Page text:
Quantitative easing aims to stimulate the economy and reduce gilt yields. A consequence of this is that lower bond yields lead to lower income for savers. This particularly affects pensioners who rely on income from savings to provide for their retirement.
Since QE was implemented in March 2009, the income paid by pension annuities has fallen by a quarter (FT). The decision to pursue quantitative easing has also been criticised for effectively redistributing income from savers to borrowers.
However, though quantitative easing may have impact of reducing bond yields it is worth bearing in mind, the following.
- Falling bond yields are not just due to quantitative easing. They reflect investors desire for security and reflect their concerns over future economic growth. Even without quantitative easing, you would expect falling bond yields from the state of the economy. (see: why are bond yields falling)
- Falling bond yields have helped to boost prospects of economic growth, which ultimately is essential for the the long term performance of pension funds. If the economy gets stuck in a deflationary trap and persistently low growth, then there will be a sustained fall in the value of pension funds – more serious than the temporary drop in bond yields. The effects of Quantitative easing are probably fairly limited, but it is still one of the few ways to boost economic activity.
- Falling bond yields have helped to make shares more attractive. Given falling bond yields, there has been some shift into shares. Also, share prices have been helped by the prospect of stronger economic growth. The All Share index is 50% higher than in March 2009. Quantitative easing has played a role in boosting the prospects of shares. Therefore, although pension funds have seen a fall in income, the rise in share prices has helped to offset this decline in income.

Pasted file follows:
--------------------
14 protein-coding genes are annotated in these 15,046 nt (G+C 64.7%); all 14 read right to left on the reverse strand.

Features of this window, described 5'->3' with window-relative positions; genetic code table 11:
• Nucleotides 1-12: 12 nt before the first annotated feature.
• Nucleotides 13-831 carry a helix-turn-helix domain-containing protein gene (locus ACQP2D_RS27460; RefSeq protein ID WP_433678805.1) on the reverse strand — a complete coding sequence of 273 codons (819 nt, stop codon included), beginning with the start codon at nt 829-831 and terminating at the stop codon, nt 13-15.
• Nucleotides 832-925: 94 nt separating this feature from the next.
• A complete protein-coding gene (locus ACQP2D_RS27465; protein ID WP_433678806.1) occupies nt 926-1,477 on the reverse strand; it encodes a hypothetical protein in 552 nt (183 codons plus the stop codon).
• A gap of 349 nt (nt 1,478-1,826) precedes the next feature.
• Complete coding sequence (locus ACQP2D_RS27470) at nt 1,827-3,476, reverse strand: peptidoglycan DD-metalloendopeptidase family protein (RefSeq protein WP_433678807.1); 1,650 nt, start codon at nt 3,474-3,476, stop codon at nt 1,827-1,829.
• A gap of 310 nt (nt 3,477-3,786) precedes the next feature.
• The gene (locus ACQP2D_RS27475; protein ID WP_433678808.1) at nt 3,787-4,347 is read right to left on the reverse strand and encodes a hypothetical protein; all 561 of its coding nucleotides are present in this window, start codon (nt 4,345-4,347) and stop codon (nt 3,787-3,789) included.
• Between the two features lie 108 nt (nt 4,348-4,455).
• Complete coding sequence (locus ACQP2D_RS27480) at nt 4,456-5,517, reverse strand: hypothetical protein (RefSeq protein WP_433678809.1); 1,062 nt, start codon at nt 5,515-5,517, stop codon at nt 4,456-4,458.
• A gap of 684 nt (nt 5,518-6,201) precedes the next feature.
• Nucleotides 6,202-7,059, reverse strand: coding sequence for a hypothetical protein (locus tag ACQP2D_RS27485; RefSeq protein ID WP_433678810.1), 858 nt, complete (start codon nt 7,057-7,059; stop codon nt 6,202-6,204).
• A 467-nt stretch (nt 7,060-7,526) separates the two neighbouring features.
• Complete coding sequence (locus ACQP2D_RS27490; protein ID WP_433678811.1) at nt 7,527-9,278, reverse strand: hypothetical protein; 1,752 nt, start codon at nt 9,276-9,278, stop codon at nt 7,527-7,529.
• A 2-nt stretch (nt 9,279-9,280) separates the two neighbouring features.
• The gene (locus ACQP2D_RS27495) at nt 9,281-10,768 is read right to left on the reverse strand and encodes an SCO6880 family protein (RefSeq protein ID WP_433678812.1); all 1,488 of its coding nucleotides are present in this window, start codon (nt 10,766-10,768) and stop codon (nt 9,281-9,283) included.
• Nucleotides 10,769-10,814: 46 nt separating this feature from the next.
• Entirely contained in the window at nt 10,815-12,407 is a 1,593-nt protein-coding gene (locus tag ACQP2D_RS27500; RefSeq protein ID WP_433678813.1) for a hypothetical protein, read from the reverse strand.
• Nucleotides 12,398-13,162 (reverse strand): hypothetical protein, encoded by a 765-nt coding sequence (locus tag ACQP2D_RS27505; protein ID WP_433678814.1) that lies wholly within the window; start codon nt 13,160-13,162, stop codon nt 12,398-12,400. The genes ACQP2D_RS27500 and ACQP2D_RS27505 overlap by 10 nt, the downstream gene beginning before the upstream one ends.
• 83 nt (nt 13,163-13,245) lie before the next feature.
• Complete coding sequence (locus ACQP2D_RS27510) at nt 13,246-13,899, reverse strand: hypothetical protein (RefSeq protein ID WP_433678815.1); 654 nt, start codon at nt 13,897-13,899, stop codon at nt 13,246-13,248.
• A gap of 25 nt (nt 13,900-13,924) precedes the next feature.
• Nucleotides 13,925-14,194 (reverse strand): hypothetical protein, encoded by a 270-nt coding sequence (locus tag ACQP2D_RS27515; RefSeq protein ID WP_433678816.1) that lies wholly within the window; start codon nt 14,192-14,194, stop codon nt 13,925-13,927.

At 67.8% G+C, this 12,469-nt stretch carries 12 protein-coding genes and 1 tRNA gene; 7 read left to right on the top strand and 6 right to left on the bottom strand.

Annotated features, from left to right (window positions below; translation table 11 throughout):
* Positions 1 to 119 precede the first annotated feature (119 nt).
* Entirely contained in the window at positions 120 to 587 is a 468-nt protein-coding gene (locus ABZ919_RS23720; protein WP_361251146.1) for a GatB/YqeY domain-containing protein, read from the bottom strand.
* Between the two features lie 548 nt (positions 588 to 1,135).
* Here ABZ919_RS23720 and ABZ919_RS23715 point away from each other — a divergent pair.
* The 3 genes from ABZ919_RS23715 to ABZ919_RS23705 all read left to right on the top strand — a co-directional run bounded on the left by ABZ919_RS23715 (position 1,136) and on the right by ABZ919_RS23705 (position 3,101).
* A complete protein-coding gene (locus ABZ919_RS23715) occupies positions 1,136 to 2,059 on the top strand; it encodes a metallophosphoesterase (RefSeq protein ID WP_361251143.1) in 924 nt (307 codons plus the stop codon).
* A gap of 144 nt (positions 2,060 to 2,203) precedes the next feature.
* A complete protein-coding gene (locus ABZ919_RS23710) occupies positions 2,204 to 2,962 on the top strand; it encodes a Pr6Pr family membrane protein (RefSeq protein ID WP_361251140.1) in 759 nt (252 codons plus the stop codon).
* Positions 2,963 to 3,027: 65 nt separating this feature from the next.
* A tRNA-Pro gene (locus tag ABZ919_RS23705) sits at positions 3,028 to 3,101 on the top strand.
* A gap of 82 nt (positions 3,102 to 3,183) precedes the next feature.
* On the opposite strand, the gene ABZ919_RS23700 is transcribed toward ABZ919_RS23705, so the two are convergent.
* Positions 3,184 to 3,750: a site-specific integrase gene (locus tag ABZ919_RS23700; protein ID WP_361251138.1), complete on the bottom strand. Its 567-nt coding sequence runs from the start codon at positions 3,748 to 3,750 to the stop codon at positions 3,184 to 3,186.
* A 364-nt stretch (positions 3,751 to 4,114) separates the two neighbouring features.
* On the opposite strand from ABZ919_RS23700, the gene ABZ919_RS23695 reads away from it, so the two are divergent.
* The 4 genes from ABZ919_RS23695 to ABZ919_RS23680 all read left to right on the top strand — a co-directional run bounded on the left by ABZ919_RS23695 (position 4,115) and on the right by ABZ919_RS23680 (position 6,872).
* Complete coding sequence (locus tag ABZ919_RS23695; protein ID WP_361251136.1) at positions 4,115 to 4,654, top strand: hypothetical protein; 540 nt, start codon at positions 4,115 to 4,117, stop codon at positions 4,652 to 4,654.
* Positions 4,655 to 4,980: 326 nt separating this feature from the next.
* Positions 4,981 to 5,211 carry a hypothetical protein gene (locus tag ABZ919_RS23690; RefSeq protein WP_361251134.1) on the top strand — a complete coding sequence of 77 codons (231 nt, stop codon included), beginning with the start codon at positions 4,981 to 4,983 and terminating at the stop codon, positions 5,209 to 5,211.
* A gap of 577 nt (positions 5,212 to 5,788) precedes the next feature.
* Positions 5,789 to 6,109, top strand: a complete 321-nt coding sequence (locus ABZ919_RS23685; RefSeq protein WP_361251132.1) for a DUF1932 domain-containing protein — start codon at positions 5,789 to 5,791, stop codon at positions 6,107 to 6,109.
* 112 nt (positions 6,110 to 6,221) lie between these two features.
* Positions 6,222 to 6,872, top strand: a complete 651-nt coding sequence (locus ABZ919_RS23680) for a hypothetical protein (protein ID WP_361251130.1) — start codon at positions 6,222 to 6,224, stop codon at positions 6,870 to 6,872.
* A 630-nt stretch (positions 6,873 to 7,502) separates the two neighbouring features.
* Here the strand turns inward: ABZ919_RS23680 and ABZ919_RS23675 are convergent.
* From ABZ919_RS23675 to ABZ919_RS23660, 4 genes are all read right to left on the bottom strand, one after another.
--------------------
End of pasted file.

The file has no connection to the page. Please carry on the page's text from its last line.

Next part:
I’m not convinced savers would be better off without quantitative easing. Without some form of monetary stimulus, the UK economy could be witnessing an even more prolonged recession which will reduce share prices and overall GDP.
Another issue is that when setting monetary policy, it is appropriate to consider the overall impact on the economy and not just a small sector of the economy. Quantitative easing may have a limited impact in reducing pension funds, but, through lower interest rates arguably helps to reduce unemployment. The economic cost of unemployment is greater than a fall in pension levels.
Future Inflation and Savers
Another way savers could be harmed by quantitative easing is through fueling long-term inflation which further erodes the value of savings and wealth. At the moment, there is no signs of QE induced inflation, despite asset purchases of over £325bn, the headline rate is currently falling. It remains to be seen if the Bank can reverse effects of QE without causing inflation. But, with no signs of the economy taking off, it makes sense to concentrate on the task in hand (economic recovery) rather than worrying about a potential future economic problem.